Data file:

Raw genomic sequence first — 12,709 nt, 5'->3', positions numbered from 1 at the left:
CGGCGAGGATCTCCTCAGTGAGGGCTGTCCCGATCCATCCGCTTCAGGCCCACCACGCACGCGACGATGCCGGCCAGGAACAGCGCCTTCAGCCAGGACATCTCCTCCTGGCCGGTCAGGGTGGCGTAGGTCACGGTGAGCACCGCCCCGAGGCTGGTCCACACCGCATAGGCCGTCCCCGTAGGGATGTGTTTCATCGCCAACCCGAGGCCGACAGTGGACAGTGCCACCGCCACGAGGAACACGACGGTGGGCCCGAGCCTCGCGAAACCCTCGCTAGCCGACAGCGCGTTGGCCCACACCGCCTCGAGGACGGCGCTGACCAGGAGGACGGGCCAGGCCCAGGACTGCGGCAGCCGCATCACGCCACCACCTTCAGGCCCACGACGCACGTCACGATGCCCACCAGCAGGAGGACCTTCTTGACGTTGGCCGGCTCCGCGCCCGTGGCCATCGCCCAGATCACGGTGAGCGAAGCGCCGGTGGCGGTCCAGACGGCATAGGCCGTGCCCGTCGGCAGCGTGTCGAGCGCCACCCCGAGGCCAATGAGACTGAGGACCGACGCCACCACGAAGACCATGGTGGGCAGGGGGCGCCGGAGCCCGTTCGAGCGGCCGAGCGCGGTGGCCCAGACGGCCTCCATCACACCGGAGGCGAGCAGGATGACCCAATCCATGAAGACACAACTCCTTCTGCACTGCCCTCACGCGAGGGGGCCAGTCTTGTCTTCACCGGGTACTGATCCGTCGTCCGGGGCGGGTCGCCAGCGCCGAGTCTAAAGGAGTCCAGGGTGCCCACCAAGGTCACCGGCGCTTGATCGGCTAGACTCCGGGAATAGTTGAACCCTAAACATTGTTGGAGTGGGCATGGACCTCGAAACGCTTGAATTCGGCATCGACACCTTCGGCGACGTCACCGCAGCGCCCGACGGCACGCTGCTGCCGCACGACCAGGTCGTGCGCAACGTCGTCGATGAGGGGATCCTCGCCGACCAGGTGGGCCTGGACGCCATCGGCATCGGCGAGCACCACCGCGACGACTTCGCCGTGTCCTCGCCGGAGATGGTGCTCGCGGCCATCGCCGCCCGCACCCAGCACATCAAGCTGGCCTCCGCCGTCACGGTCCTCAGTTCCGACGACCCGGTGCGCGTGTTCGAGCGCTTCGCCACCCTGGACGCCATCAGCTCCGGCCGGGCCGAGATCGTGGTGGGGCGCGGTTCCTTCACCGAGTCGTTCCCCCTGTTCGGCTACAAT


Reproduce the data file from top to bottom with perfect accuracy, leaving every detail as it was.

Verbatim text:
Raw genomic sequence first — 12,709 nt, 5'->3', positions numbered from 1 at the left:
CGGCGAGGATCTCCTCAGTGAGGGCTGTCCCGATCCATCCGCTTCAGGCCCACCACGCACGCGACGATGCCGGCCAGGAACAGCGCCTTCAGCCAGGACATCTCCTCCTGGCCGGTCAGGGTGGCGTAGGTCACGGTGAGCACCGCCCCGAGGCTGGTCCACACCGCATAGGCCGTCCCCGTAGGGATGTGTTTCATCGCCAACCCGAGGCCGACAGTGGACAGTGCCACCGCCACGAGGAACACGACGGTGGGCCCGAGCCTCGCGAAACCCTCGCTAGCCGACAGCGCGTTGGCCCACACCGCCTCGAGGACGGCGCTGACCAGGAGGACGGGCCAGGCCCAGGACTGCGGCAGCCGCATCACGCCACCACCTTCAGGCCCACGACGCACGTCACGATGCCCACCAGCAGGAGGACCTTCTTGACGTTGGCCGGCTCCGCGCCCGTGGCCATCGCCCAGATCACGGTGAGCGAAGCGCCGGTGGCGGTCCAGACGGCATAGGCCGTGCCCGTCGGCAGCGTGTCGAGCGCCACCCCGAGGCCAATGAGACTGAGGACCGACGCCACCACGAAGACCATGGTGGGCAGGGGGCGCCGGAGCCCGTTCGAGCGGCCGAGCGCGGTGGCCCAGACGGCCTCCATCACACCGGAGGCGAGCAGGATGACCCAATCCATGAAGACACAACTCCTTCTGCACTGCCCTCACGCGAGGGGGCCAGTCTTGTCTTCACCGGGTACTGATCCGTCGTCCGGGGCGGGTCGCCAGCGCCGAGTCTAAAGGAGTCCAGGGTGCCCACCAAGGTCACCGGCGCTTGATCGGCTAGACTCCGGGAATAGTTGAACCCTAAACATTGTTGGAGTGGGCATGGACCTCGAAACGCTTGAATTCGGCATCGACACCTTCGGCGACGTCACCGCAGCGCCCGACGGCACGCTGCTGCCGCACGACCAGGTCGTGCGCAACGTCGTCGATGAGGGGATCCTCGCCGACCAGGTGGGCCTGGACGCCATCGGCATCGGCGAGCACCACCGCGACGACTTCGCCGTGTCCTCGCCGGAGATGGTGCTCGCGGCCATCGCCGCCCGCACCCAGCACATCAAGCTGGCCTCCGCCGTCACGGTCCTCAGTTCCGACGACCCGGTGCGCGTGTTCGAGCGCTTCGCCACCCTGGACGCCATCAGCTCCGGCCGGGCCGAGATCGTGGTGGGGCGCGGTTCCTTCACCGAGTCGTTCCCCCTGTTCGGCTACAAT